Elfant Realtor has his own Mt. Airy historical mansion

Posted 6/5/20

Alex Aberle and Violette Levy stand in front of their 16-room, 6,724-square-foot structure with 12-foot-high ceilings, revitalizing one of Mt. Airy’s most historic homes into an airy modern …

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Elfant Realtor has his own Mt. Airy historical mansion

Posted
Alex Aberle and Violette Levy stand in front of their 16-room, 6,724-square-foot structure with 12-foot-high ceilings, revitalizing one of Mt. Airy’s most historic homes into an airy modern residence.

by Len Lear

Alex Aberle, who has with Elfant Wissahickon for two-and-a-half years, recently joined forces with another local Realtor, Kathy Krebs, to run the “Northwest Philly Life Team,” which has assembled a list of 86 trips you can take from the comfort of your own living room.

They have 86 virtual tours, virtual field trips, 360 pictures and videos, live-stream cameras, video tours and flyovers to help you feel like you’re anywhere but home. “We cover all the topics and hot spots from travel, to nature, to sports, arts, botanical gardens, forests, zoos, aquariums, theme parks, museums, oceans, space, and historical sites … Huge thanks to the San Diego Zoo, Smithsonian’s National Zoo and Conservation Biology Institute, Houston Zoo and others for sharing their feeds with us.”

Spring is usually a great time for Realtors to be showing houses to prospective buyers, but of course, the pandemic has tried to put a dagger in their plans, especially since Pennsylvania is now the most restrictive state in the country when it comes to selling homes, according to the website pennlive.com. Realtors are considered non-essential.

“It has been tricky, but we’re adapting,” said Alex. We’re doing lots of virtual showings, drive-bys and video chats where you have the buyer/seller/buyer’s agent/listing agent on the same video. The seller walks us all through the house, and the buyer gets a chance to ask questions.”

Alex insists this “new normal” has actually led to sales. “It's definitely a different ballgame these days, but certain buyers are still moving forward. Some buyers are going into contract and waiting until the stay-at-home order is lifted to complete inspections. But other buyers are waiving inspections entirely!

“Particularly in our area, demand for quality housing is so high and the competition is fierce, so lots of buyers were already waiving inspections, financing contingencies etc. We definitely don’t recommend waiving inspections, but there are certain circumstances where it might make sense.”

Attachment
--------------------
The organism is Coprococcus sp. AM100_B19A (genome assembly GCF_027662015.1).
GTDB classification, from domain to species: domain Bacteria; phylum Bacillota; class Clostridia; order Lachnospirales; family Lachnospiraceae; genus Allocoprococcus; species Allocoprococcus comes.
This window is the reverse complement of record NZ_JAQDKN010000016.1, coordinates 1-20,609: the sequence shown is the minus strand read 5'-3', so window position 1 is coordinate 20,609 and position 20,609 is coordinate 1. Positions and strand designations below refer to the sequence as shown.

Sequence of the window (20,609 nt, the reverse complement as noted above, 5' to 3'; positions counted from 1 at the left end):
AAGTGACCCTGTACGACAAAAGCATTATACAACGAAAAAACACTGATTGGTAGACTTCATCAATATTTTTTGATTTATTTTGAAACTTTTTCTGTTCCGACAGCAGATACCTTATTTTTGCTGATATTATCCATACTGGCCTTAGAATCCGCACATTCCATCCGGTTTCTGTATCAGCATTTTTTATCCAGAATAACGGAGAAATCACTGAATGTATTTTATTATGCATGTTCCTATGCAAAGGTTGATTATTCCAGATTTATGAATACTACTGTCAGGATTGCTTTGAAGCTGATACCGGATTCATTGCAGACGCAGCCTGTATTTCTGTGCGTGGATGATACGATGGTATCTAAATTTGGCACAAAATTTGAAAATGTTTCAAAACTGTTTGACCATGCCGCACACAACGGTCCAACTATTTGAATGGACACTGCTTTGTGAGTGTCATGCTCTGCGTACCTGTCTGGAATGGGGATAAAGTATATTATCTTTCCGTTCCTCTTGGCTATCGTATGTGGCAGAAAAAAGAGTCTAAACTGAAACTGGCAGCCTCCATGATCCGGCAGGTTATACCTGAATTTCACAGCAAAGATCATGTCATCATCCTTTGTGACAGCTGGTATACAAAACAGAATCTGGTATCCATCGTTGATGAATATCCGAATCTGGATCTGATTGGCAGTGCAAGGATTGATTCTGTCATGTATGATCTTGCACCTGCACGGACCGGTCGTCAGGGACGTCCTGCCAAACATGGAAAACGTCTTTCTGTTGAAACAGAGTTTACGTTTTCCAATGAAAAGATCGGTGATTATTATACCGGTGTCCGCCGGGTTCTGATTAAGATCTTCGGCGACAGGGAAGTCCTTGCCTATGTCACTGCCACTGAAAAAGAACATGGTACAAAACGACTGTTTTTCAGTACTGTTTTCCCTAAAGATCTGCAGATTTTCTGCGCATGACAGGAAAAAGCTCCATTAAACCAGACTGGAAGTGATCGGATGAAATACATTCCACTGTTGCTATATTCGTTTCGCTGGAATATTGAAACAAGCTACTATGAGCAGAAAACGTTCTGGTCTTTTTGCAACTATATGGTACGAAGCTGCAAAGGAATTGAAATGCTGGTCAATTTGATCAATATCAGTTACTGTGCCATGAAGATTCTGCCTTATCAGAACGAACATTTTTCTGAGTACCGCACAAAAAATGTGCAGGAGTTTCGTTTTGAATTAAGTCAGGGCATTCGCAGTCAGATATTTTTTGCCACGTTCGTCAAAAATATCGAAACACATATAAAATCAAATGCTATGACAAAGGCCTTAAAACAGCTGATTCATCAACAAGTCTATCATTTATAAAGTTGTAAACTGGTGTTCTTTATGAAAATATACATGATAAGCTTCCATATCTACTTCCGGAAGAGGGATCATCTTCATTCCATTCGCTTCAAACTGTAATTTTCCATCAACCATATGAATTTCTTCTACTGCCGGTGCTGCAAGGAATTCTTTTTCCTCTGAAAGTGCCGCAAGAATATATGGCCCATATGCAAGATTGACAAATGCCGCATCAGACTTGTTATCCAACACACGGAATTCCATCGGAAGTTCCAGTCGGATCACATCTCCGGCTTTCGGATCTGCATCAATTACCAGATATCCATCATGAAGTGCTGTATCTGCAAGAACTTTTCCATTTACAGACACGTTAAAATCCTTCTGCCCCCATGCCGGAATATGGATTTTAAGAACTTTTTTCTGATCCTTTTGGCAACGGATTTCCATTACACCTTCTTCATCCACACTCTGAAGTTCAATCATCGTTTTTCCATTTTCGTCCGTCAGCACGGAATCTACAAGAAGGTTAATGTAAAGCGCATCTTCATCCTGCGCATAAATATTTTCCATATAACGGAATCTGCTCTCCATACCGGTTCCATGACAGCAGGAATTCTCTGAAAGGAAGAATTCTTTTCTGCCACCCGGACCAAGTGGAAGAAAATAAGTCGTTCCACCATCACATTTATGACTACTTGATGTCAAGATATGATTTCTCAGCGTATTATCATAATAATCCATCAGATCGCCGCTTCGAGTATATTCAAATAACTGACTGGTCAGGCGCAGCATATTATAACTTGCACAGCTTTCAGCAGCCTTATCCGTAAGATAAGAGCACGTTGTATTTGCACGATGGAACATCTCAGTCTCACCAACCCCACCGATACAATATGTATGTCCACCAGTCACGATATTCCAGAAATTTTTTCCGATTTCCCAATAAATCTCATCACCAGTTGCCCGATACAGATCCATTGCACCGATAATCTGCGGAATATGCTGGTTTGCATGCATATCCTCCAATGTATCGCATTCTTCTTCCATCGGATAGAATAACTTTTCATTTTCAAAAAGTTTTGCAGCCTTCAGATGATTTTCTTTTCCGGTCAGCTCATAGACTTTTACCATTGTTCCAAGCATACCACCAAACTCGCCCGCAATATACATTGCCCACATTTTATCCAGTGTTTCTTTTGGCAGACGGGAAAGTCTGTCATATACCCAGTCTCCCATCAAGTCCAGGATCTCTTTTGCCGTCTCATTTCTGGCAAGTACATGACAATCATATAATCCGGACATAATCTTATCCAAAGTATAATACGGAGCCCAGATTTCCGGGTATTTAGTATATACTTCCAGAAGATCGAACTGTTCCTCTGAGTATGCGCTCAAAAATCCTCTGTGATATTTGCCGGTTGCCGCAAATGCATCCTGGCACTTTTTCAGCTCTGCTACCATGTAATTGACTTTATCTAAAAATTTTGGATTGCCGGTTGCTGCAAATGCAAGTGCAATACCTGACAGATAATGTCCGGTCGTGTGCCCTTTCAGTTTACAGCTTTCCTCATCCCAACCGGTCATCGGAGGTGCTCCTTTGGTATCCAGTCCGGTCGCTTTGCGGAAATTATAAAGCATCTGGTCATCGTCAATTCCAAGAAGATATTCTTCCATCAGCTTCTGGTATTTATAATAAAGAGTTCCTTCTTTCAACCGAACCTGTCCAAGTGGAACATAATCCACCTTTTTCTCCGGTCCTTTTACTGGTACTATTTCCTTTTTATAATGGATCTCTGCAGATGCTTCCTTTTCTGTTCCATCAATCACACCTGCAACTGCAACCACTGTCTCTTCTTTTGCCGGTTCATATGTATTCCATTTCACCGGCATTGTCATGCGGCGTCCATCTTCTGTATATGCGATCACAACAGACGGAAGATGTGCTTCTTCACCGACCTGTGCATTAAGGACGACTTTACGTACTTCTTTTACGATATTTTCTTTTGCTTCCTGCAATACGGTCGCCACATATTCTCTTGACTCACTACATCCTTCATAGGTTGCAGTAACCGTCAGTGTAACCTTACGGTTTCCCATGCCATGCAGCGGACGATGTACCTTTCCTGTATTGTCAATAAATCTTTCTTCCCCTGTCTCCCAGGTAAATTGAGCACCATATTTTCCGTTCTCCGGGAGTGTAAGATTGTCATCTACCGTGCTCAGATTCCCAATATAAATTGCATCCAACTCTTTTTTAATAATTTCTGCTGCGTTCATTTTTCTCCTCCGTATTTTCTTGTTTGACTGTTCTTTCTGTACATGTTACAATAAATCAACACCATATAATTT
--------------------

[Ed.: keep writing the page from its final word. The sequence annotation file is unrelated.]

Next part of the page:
It is hard to imagine a Realtor who is more well suited to his job than Alex since his father was a real estate broker and developer and since he and his wife, Violette Levy, both 28, live in one of the most historic houses in Northwest Philadelphia, the Upsala Mansion at 6430 Germantown Ave. in Mt. Airy. Built in 1798, the mansion is touted frequently as among the finest examples of Federal-style architecture.

An American flag flies above its expansive green lawn where, once a year, a re-enactment of Philadelphia’s only Revolutionary War battle is contractually required to take place. A plaque at the mouth of the driveway announces its listing on the National Register of Historic Places.

But inside the 16-room, 6,724-square-foot structure, the modern furnishings and pop art of Alex and Violette blend with 18th century mantels and ceilings, 12-foot-high, revitalizing one of the area’s oldest homes into an airy modern residence.

The couple, married four years now, outbid at least eight other offers in 2017 to win the right to buy the house from the National Trust for Historic Preservation for $550,000 in cash, $51,000 above the asking price.

The Trust, in conjunction with Cliveden, Inc., had owned and managed the property since 2005, when it was sold by the neighborhood Upsala Foundation for $1. Low visitorship compelled the Trust to return the museum to the open market in 2016, with the required annual reenactment as caveat.

From 1798 to 1938, the house was a residence for John Johnson III and his descendants. But according to Aberle, Johnson’s grandson, Dr. William Norton Johnson, died with debt, leading a bank to seize the building and evict Dr. Johnson's surviving wife. Then four years later, the roof was burned off after neighborhood kids set fire inside. Nearby residents rallied to raise funds to save and convert the house into the Upsala Museum, which operated until 2005.

“People still knock on the door and ask for a tour all the time! We explain that the museum is long since closed, and we point them in the direction of Cliveden across the street,’’ said Aberle, who in addition to his wife, shares the space with four felines named Will, Grace, Nemo and Marcel.

Elizabeth Coady contributed to this article. For more information, visit nwphilly.com or elfantwissahickon.com. Len Lear can be reached at lenlear@chestnuthilllocal.com

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